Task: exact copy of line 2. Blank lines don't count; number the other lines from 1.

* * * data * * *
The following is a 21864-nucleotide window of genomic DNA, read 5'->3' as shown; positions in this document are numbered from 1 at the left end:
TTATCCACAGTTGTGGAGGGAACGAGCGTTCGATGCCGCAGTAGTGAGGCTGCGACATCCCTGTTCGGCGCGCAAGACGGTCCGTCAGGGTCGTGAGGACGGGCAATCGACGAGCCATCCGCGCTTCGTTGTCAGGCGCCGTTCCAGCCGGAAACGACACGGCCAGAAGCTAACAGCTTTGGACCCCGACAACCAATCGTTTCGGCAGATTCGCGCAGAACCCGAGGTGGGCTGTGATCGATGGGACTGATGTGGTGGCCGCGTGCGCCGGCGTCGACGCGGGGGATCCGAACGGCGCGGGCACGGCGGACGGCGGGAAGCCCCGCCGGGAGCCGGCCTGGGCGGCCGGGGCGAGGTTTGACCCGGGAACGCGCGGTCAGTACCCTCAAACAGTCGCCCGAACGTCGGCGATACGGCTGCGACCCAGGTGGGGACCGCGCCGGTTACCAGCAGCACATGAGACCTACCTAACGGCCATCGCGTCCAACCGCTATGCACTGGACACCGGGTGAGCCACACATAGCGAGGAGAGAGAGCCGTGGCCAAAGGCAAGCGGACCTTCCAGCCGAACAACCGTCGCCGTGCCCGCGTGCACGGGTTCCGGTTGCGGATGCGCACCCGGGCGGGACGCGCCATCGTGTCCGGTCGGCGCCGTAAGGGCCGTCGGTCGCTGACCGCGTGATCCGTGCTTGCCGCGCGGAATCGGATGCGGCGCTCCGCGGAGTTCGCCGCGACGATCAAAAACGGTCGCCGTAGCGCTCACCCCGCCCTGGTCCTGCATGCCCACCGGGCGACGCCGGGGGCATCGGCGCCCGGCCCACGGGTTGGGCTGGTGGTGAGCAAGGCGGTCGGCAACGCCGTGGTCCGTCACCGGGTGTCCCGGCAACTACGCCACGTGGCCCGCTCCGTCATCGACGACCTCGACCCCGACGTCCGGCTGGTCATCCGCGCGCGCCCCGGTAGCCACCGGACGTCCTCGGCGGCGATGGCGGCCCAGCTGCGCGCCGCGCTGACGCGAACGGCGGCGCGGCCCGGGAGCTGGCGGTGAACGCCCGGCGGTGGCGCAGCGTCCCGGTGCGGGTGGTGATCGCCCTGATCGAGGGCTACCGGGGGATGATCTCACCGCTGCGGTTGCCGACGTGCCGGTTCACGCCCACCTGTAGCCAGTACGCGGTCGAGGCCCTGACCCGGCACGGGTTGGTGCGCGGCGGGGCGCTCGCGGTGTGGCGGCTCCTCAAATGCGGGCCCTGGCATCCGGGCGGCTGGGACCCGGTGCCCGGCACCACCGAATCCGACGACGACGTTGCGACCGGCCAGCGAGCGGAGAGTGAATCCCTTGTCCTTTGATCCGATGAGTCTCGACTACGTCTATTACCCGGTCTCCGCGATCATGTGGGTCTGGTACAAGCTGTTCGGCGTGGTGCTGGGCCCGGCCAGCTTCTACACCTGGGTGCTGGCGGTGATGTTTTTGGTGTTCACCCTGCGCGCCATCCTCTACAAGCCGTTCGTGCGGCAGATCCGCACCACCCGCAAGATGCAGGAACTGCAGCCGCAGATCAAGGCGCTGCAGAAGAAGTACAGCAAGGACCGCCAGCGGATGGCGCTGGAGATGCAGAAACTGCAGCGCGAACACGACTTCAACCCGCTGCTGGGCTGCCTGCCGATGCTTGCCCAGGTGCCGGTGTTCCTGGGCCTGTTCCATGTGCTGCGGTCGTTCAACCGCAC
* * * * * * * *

TTATCCACAGTTGTGGAGGGAACGAGCGTTCGATGCCGCAGTAGTGAGGCTGCGACATCCCTGTTCGGCGCGCAAGACGGTCCGTCAGGGTCGTGAGGACGGGCAATCGACGAGCCATCCGCGCTTCGTTGTCAGGCGCCGTTCCAGCCGGAAACGACACGGCCAGAAGCTAACAGCTTTGGACCCCGACAACCAATCGTTTCGGCAGATTCGCGCAGAACCCGAGGTGGGCTGTGATCGATGGGACTGATGTGGTGGCCGCGTGCGCCGGCGTCGACGCGGGGGATCCGAACGGCGCGGGCACGGCGGACGGCGGGAAGCCCCGCCGGGAGCCGGCCTGGGCGGCCGGGGCGAGGTTTGACCCGGGAACGCGCGGTCAGTACCCTCAAACAGTCGCCCGAACGTCGGCGATACGGCTGCGACCCAGGTGGGGACCGCGCCGGTTACCAGCAGCACATGAGACCTACCTAACGGCCATCGCGTCCAACCGCTATGCACTGGACACCGGGTGAGCCACACATAGCGAGGAGAGAGAGCCGTGGCCAAAGGCAAGCGGACCTTCCAGCCGAACAACCGTCGCCGTGCCCGCGTGCACGGGTTCCGGTTGCGGATGCGCACCCGGGCGGGACGCGCCATCGTGTCCGGTCGGCGCCGTAAGGGCCGTCGGTCGCTGACCGCGTGATCCGTGCTTGCCGCGCGGAATCGGATGCGGCGCTCCGCGGAGTTCGCCGCGACGATCAAAAACGGTCGCCGTAGCGCTCACCCCGCCCTGGTCCTGCATGCCCACCGGGCGACGCCGGGGGCATCGGCGCCCGGCCCACGGGTTGGGCTGGTGGTGAGCAAGGCGGTCGGCAACGCCGTGGTCCGTCACCGGGTGTCCCGGCAACTACGCCACGTGGCCCGCTCCGTCATCGACGACCTCGACCCCGACGTCCGGCTGGTCATCCGCGCGCGCCCCGGTAGCCACCGGACGTCCTCGGCGGCGATGGCGGCCCAGCTGCGCGCCGCGCTGACGCGAACGGCGGCGCGGCCCGGGAGCTGGCGGTGAACGCCCGGCGGTGGCGCAGCGTCCCGGTGCGGGTGGTGATCGCCCTGATCGAGGGCTACCGGGGGATGATCTCACCGCTGCGGTTGCCGACGTGCCGGTTCACGCCCACCTGTAGCCAGTACGCGGTCGAGGCCCTGACCCGGCACGGGTTGGTGCGCGGCGGGGCGCTCGCGGTGTGGCGGCTCCTCAAATGCGGGCCCTGGCATCCGGGCGGCTGGGACCCGGTGCCCGGCACCACCGAATCCGACGACGACGTTGCGACCGGCCAGCGAGCGGAGAGTGAATCCCTTGTCCTTTGATCCGATGAGTCTCGACTACGTCTATTACCCGGTCTCCGCGATCATGTGGGTCTGGTACAAGCTGTTCGGCGTGGTGCTGGGCCCGGCCAGCTTCTACACCTGGGTGCTGGCGGTGATGTTTTTGGTGTTCACCCTGCGCGCCATCCTCTACAAGCCGTTCGTGCGGCAGATCCGCACCACCCGCAAGATGCAGGAACTGCAGCCGCAGATCAAGGCGCTGCAGAAGAAGTACAGCAAGGACCGCCAGCGGATGGCGCTGGAGATGCAGAAACTGCAGCGCGAACACGACTTCAACCCGCTGCTGGGCTGCCTGCCGATGCTTGCCCAGGTGCCGGTGTTCCTGGGCCTGTTCCATGTGCTGCGGTCGTTCAACCGCAC